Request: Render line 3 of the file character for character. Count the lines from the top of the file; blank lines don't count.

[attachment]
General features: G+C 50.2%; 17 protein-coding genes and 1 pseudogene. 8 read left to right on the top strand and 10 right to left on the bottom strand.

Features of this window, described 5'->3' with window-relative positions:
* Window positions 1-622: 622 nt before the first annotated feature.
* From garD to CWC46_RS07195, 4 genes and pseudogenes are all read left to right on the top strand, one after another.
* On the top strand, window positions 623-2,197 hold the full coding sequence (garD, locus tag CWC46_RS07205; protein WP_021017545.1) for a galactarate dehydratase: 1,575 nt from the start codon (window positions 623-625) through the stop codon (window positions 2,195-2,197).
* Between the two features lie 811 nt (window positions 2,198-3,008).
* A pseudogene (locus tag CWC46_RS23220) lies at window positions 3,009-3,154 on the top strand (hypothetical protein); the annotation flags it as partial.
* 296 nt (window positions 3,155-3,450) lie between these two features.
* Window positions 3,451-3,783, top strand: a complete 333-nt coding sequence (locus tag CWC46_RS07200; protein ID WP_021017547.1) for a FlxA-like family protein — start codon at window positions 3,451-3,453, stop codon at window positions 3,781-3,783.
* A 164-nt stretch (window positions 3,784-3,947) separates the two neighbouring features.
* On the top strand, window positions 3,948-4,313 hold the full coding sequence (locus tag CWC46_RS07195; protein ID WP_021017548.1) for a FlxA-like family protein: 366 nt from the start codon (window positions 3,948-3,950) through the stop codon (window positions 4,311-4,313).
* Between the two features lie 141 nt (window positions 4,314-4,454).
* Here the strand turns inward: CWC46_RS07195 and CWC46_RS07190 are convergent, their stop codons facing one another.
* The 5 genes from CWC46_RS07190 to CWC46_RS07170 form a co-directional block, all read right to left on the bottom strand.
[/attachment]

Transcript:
* Window positions 1-622: 622 nt before the first annotated feature.